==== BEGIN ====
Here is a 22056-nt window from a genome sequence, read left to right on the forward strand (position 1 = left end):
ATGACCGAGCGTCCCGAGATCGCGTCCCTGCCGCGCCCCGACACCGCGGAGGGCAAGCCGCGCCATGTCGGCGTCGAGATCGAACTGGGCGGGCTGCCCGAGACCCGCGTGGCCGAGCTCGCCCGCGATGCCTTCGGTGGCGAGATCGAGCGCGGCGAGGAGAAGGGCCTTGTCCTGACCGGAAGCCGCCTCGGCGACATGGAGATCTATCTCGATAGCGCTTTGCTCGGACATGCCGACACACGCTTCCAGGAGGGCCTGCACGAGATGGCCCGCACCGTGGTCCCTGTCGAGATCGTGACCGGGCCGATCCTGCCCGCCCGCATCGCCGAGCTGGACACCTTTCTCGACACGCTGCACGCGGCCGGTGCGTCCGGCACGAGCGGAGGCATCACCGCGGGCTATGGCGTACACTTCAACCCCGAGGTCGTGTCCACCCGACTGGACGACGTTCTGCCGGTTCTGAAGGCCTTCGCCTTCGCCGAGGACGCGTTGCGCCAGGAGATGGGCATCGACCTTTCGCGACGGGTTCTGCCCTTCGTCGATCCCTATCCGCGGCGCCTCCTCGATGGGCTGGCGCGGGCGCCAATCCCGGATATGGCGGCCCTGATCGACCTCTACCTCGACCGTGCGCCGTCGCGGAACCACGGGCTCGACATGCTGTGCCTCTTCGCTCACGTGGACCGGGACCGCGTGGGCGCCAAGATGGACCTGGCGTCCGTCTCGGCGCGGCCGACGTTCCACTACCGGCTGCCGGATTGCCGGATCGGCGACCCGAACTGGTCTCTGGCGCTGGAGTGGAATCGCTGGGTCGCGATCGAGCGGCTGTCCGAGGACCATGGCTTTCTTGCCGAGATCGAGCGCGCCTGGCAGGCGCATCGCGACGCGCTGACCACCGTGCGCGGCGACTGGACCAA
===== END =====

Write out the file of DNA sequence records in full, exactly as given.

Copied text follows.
Here is a 22056-nt window from a genome sequence, read left to right on the forward strand (position 1 = left end):
ATGACCGAGCGTCCCGAGATCGCGTCCCTGCCGCGCCCCGACACCGCGGAGGGCAAGCCGCGCCATGTCGGCGTCGAGATCGAACTGGGCGGGCTGCCCGAGACCCGCGTGGCCGAGCTCGCCCGCGATGCCTTCGGTGGCGAGATCGAGCGCGGCGAGGAGAAGGGCCTTGTCCTGACCGGAAGCCGCCTCGGCGACATGGAGATCTATCTCGATAGCGCTTTGCTCGGACATGCCGACACACGCTTCCAGGAGGGCCTGCACGAGATGGCCCGCACCGTGGTCCCTGTCGAGATCGTGACCGGGCCGATCCTGCCCGCCCGCATCGCCGAGCTGGACACCTTTCTCGACACGCTGCACGCGGCCGGTGCGTCCGGCACGAGCGGAGGCATCACCGCGGGCTATGGCGTACACTTCAACCCCGAGGTCGTGTCCACCCGACTGGACGACGTTCTGCCGGTTCTGAAGGCCTTCGCCTTCGCCGAGGACGCGTTGCGCCAGGAGATGGGCATCGACCTTTCGCGACGGGTTCTGCCCTTCGTCGATCCCTATCCGCGGCGCCTCCTCGATGGGCTGGCGCGGGCGCCAATCCCGGATATGGCGGCCCTGATCGACCTCTACCTCGACCGTGCGCCGTCGCGGAACCACGGGCTCGACATGCTGTGCCTCTTCGCTCACGTGGACCGGGACCGCGTGGGCGCCAAGATGGACCTGGCGTCCGTCTCGGCGCGGCCGACGTTCCACTACCGGCTGCCGGATTGCCGGATCGGCGACCCGAACTGGTCTCTGGCGCTGGAGTGGAATCGCTGGGTCGCGATCGAGCGGCTGTCCGAGGACCATGGCTTTCTTGCCGAGATCGAGCGCGCCTGGCAGGCGCATCGCGACGCGCTGACCACCGTGCGCGGCGACTGGACCAA